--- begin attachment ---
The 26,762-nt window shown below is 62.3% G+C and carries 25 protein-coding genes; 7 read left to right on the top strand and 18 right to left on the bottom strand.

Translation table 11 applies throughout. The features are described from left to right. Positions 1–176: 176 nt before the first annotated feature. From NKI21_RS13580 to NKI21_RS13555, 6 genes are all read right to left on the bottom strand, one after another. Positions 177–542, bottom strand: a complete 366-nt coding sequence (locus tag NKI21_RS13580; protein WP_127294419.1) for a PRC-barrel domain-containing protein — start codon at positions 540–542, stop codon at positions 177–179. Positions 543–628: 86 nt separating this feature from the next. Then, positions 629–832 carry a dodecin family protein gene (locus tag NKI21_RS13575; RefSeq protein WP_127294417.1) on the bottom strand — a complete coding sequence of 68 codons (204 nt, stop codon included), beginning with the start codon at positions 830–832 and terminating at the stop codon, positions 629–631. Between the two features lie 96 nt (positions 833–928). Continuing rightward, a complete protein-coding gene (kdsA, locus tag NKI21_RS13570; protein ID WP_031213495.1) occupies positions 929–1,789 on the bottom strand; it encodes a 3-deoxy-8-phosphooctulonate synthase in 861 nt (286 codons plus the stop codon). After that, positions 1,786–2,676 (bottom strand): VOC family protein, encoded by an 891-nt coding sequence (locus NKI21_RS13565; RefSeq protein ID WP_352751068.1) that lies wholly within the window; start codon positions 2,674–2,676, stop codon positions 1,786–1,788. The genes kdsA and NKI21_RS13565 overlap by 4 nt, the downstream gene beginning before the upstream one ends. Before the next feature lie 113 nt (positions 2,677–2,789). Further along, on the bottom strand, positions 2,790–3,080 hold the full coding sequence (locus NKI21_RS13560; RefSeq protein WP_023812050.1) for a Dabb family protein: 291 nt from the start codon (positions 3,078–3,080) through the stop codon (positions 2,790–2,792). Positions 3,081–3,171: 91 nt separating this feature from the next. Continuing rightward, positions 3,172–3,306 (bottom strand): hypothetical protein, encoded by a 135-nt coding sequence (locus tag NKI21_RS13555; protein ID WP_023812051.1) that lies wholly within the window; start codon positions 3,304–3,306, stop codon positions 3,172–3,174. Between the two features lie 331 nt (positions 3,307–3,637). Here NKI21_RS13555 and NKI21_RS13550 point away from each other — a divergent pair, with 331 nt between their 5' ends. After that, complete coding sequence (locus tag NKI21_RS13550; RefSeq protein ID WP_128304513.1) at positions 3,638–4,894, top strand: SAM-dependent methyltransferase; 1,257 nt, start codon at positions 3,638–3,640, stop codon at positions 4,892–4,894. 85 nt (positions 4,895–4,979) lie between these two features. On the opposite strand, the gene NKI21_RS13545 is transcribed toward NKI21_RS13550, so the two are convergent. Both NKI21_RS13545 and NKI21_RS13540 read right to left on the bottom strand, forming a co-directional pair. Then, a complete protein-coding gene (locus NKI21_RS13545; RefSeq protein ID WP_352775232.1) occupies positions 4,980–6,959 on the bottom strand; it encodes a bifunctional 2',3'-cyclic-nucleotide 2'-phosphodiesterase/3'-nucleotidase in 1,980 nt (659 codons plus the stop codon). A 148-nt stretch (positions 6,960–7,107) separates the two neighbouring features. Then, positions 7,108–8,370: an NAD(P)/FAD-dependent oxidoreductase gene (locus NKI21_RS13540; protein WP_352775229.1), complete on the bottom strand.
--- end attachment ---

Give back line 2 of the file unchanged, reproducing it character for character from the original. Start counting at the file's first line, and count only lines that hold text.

Translation table 11 applies throughout. The features are described from left to right. Positions 1–176: 176 nt before the first annotated feature. From NKI21_RS13580 to NKI21_RS13555, 6 genes are all read right to left on the bottom strand, one after another. Positions 177–542, bottom strand: a complete 366-nt coding sequence (locus tag NKI21_RS13580; protein WP_127294419.1) for a PRC-barrel domain-containing protein — start codon at positions 540–542, stop codon at positions 177–179. Positions 543–628: 86 nt separating this feature from the next. Then, positions 629–832 carry a dodecin family protein gene (locus tag NKI21_RS13575; RefSeq protein WP_127294417.1) on the bottom strand — a complete coding sequence of 68 codons (204 nt, stop codon included), beginning with the start codon at positions 830–832 and terminating at the stop codon, positions 629–631. Between the two features lie 96 nt (positions 833–928). Continuing rightward, a complete protein-coding gene (kdsA, locus tag NKI21_RS13570; protein ID WP_031213495.1) occupies positions 929–1,789 on the bottom strand; it encodes a 3-deoxy-8-phosphooctulonate synthase in 861 nt (286 codons plus the stop codon). After that, positions 1,786–2,676 (bottom strand): VOC family protein, encoded by an 891-nt coding sequence (locus NKI21_RS13565; RefSeq protein ID WP_352751068.1) that lies wholly within the window; start codon positions 2,674–2,676, stop codon positions 1,786–1,788. The genes kdsA and NKI21_RS13565 overlap by 4 nt, the downstream gene beginning before the upstream one ends. Before the next feature lie 113 nt (positions 2,677–2,789). Further along, on the bottom strand, positions 2,790–3,080 hold the full coding sequence (locus NKI21_RS13560; RefSeq protein WP_023812050.1) for a Dabb family protein: 291 nt from the start codon (positions 3,078–3,080) through the stop codon (positions 2,790–2,792). Positions 3,081–3,171: 91 nt separating this feature from the next. Continuing rightward, positions 3,172–3,306 (bottom strand): hypothetical protein, encoded by a 135-nt coding sequence (locus tag NKI21_RS13555; protein ID WP_023812051.1) that lies wholly within the window; start codon positions 3,304–3,306, stop codon positions 3,172–3,174. Between the two features lie 331 nt (positions 3,307–3,637). Here NKI21_RS13555 and NKI21_RS13550 point away from each other — a divergent pair, with 331 nt between their 5' ends. After that, complete coding sequence (locus tag NKI21_RS13550; RefSeq protein ID WP_128304513.1) at positions 3,638–4,894, top strand: SAM-dependent methyltransferase; 1,257 nt, start codon at positions 3,638–3,640, stop codon at positions 4,892–4,894. 85 nt (positions 4,895–4,979) lie between these two features. On the opposite strand, the gene NKI21_RS13545 is transcribed toward NKI21_RS13550, so the two are convergent. Both NKI21_RS13545 and NKI21_RS13540 read right to left on the bottom strand, forming a co-directional pair. Then, a complete protein-coding gene (locus NKI21_RS13545; RefSeq protein ID WP_352775232.1) occupies positions 4,980–6,959 on the bottom strand; it encodes a bifunctional 2',3'-cyclic-nucleotide 2'-phosphodiesterase/3'-nucleotidase in 1,980 nt (659 codons plus the stop codon). A 148-nt stretch (positions 6,960–7,107) separates the two neighbouring features. Then, positions 7,108–8,370: an NAD(P)/FAD-dependent oxidoreductase gene (locus NKI21_RS13540; protein WP_352775229.1), complete on the bottom strand.